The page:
Marc_G

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The word, Napkin, used to mean diaper. Today, in America, it can be either a serviette, or a sanitary napkin.
Nevertheless, if you ask for one at the dinner table, people usually know what to pass you.

I'm told that in Ireland, Napkin does not mean Serviette. Watch yourself!
I ran afoul of this back in the 90s. I worked in a lab with many folks from various countries. A new lab member woman from Ireland was seated next to me at a welcome dinner. I spilled some of my drink and asked to use her napkin. She shrieked "WOT?" as to her I was asking something very different from my intent. We eventually had a good laugh about it.
 

Bat-mite

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I seem to remember a Jerry Seinfeld stand-up bit in which he went to England, and woman told him to come by the hotel and knock her up around seven. Apparently, "to knock up," in England, means to knock on the door. :wink:
 

Kirk G

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Fag - Use to refer to a cigarette.
Gay - Use to refer having a great time, or the place to be.
Learned from watching Turner Classic Movies.

Another recent point learned from Classic Movies.... Remember when characters used to state, "I'm Free, White and 21"? The expression used to mean that one was independent and adult...able to make there own choices.
However, it's been pointed out that it is extremely racist and sexist as well!
 

Tronman

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Oops, that was inappropriate. I thought I was on a different forum! :eek:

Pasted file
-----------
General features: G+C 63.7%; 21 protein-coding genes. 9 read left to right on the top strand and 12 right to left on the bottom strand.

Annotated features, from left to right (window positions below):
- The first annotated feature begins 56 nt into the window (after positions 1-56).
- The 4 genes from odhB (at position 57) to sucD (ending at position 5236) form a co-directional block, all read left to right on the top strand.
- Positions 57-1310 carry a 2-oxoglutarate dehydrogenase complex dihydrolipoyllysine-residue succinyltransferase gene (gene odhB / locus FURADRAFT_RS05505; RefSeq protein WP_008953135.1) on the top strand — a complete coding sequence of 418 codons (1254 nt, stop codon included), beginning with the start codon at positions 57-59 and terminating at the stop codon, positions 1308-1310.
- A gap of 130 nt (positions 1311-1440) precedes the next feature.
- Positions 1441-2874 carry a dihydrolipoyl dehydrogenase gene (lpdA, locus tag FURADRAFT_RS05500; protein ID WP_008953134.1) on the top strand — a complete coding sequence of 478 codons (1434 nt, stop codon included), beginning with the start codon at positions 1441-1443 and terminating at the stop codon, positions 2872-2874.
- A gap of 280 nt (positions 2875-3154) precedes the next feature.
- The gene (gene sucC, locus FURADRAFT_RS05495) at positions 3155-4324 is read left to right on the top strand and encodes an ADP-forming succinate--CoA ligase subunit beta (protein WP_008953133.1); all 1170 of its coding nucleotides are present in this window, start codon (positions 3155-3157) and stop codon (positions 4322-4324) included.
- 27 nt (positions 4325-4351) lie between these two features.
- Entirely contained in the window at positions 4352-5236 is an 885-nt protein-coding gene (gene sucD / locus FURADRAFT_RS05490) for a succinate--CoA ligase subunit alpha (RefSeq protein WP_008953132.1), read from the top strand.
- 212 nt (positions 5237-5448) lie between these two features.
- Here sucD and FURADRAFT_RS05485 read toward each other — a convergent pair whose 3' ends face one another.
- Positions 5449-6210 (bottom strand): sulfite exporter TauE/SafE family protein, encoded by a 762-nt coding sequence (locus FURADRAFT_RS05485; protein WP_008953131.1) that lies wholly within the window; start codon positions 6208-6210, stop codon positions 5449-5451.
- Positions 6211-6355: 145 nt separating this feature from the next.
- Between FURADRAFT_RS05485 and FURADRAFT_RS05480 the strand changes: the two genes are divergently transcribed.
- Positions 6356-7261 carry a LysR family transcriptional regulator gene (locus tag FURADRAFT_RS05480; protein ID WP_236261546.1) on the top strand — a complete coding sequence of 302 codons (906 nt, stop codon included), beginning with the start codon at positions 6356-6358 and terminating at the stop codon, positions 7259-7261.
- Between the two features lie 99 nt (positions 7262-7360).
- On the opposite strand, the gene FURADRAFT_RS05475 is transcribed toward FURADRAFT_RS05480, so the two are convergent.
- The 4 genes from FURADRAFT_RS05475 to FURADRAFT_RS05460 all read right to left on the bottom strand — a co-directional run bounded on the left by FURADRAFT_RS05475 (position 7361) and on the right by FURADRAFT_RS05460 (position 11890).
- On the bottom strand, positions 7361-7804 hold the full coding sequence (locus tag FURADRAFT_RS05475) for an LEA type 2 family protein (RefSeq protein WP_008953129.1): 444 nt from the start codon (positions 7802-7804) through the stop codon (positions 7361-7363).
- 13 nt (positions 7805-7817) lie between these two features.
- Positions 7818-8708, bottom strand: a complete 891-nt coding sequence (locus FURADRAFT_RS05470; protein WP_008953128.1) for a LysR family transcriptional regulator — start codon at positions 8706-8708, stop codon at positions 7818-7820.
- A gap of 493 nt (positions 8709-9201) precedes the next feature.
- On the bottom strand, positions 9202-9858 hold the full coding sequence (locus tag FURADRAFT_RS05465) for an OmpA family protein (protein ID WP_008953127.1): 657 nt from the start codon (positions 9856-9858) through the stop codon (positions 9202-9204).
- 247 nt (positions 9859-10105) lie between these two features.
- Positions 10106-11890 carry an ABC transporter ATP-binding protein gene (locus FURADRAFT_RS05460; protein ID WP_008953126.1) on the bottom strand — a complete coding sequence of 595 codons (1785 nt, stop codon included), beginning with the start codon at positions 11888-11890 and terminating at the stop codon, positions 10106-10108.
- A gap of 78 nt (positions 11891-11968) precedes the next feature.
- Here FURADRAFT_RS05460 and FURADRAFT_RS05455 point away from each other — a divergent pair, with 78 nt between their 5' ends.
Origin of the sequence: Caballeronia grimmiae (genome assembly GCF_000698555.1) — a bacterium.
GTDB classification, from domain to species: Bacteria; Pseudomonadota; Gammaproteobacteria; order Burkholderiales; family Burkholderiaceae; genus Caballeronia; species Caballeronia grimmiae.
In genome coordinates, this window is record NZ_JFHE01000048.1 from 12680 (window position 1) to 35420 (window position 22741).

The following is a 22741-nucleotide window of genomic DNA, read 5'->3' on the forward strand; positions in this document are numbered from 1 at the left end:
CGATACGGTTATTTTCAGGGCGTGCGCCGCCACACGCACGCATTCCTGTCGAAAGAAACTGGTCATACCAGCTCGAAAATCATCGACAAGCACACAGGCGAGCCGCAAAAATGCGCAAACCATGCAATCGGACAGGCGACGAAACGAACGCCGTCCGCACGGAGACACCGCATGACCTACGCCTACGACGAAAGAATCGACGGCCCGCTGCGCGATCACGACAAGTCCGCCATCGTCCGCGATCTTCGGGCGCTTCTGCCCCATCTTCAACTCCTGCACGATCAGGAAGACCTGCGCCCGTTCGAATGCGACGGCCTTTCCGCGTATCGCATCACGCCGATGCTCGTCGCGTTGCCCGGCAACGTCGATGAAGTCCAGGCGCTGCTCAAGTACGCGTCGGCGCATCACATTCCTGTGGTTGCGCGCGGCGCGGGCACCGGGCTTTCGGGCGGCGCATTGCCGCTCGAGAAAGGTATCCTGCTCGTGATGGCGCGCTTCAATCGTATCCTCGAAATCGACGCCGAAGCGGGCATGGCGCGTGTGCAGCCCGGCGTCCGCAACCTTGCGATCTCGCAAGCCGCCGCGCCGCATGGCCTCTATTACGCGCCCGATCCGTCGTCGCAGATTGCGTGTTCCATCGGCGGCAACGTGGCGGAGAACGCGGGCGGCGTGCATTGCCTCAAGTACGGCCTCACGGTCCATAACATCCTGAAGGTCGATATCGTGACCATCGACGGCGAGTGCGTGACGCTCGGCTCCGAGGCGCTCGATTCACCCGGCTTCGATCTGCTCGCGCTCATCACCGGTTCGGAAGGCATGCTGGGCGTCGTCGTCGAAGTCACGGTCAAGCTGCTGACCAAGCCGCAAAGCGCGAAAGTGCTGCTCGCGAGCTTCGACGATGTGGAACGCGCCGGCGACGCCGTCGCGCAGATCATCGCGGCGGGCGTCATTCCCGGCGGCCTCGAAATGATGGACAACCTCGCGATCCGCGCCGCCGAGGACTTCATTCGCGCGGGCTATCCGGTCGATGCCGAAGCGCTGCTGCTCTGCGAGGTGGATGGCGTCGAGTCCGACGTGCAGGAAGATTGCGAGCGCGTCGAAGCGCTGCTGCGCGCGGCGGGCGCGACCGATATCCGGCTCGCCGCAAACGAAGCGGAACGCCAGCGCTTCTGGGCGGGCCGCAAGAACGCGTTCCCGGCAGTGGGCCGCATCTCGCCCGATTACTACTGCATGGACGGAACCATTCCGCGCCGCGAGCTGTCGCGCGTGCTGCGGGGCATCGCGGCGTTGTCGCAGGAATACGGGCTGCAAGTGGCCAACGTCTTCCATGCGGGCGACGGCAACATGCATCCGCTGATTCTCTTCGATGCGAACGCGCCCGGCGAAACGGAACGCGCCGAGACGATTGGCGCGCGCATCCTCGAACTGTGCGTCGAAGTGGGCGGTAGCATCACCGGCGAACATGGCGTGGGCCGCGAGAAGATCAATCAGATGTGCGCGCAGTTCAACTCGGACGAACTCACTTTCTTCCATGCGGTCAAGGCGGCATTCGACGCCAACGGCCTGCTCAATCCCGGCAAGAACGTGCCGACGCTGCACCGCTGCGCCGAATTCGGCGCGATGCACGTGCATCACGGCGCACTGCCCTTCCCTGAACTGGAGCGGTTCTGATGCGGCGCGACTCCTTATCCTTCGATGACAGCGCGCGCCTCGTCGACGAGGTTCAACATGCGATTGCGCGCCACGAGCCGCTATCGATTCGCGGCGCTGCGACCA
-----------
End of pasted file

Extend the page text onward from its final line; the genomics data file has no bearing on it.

Larry Curcio

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The term, Accost, used to mean To Greet First. In this sense, if we see each other on the street, and you say Hello, you have accosted me. You'll find the word used this way in The King James Bible.

The term became unpopular with the general public, but police detectives continued to use it in their descriptions of crimes – many of which begin with a perpetrator accosting a victim. Thus, through the years, it has evolved to mean Confront. Sometimes, it’s even confused with the word, Molest, so it’s probably still evolving.


Larry (Sorry. My mother was frightened by an English teacher, and I was subsequently frightened by several more.) C.
 
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Larry Curcio

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Incredible used to mean Not Believable. It was used hyperbolically so frequently that few people still use it in its literal sense. Indeed, I have seen social-science (such as it is) papers that use the term Non-Credible to convey the original meaning of Incredible.

The word, Fantastic, used to mean Taken From Fantasy or not real. Now it means… Incredible.

So, in theory, if you assert that something is fantastic and incredible, you could be complimenting it or dismissing it.


-Larry (Yes. Those English teachers did tell me not to use the passive voice. Nobody knows why.) C.
 
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Larry Curcio

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The word, Despise, used to mean (and should still mean) Have Contempt For. The associated noun is Despite, a shortened form of which is Spite. It’s now supposed to mean Hate Only More So. That also implies a change of meaning for Hate, which is to anger, as mad and passionate love is to lust. There is really no more intense form of Hate.

The word, Loathe, is used in a similar way, though loathing used to mean Intense Disgust.
 

Tin Man

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During WWII the term "Good enough for government work" meant it was of the highest quality. After most of the work done for the government was going to the war effort and nobody wanted shoddy materials going to the boys overseas. Now it simply means something is just barely good enough to get by. And it took less than 50 years for this one to torn around!!!